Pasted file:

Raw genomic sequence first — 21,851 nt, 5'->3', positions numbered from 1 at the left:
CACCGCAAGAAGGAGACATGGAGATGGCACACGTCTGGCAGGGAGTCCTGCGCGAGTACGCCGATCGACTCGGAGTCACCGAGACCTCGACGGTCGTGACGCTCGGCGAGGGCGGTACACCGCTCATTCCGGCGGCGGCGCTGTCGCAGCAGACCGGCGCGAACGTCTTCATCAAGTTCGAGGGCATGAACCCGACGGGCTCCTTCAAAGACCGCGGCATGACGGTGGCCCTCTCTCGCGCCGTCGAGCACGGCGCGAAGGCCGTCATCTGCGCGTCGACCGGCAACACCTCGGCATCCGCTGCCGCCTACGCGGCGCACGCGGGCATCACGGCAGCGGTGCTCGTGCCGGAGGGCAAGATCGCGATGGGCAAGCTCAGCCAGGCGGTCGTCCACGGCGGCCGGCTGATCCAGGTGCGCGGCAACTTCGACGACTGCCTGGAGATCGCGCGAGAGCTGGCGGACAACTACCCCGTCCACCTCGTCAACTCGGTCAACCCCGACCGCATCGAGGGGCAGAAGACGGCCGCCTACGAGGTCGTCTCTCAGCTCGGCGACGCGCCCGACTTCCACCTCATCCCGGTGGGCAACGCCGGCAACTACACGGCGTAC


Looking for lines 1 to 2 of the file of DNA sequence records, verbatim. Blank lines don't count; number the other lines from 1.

Raw genomic sequence first — 21,851 nt, 5'->3', positions numbered from 1 at the left:
CACCGCAAGAAGGAGACATGGAGATGGCACACGTCTGGCAGGGAGTCCTGCGCGAGTACGCCGATCGACTCGGAGTCACCGAGACCTCGACGGTCGTGACGCTCGGCGAGGGCGGTACACCGCTCATTCCGGCGGCGGCGCTGTCGCAGCAGACCGGCGCGAACGTCTTCATCAAGTTCGAGGGCATGAACCCGACGGGCTCCTTCAAAGACCGCGGCATGACGGTGGCCCTCTCTCGCGCCGTCGAGCACGGCGCGAAGGCCGTCATCTGCGCGTCGACCGGCAACACCTCGGCATCCGCTGCCGCCTACGCGGCGCACGCGGGCATCACGGCAGCGGTGCTCGTGCCGGAGGGCAAGATCGCGATGGGCAAGCTCAGCCAGGCGGTCGTCCACGGCGGCCGGCTGATCCAGGTGCGCGGCAACTTCGACGACTGCCTGGAGATCGCGCGAGAGCTGGCGGACAACTACCCCGTCCACCTCGTCAACTCGGTCAACCCCGACCGCATCGAGGGGCAGAAGACGGCCGCCTACGAGGTCGTCTCTCAGCTCGGCGACGCGCCCGACTTCCACCTCATCCCGGTGGGCAACGCCGGCAACTACACGGCGTAC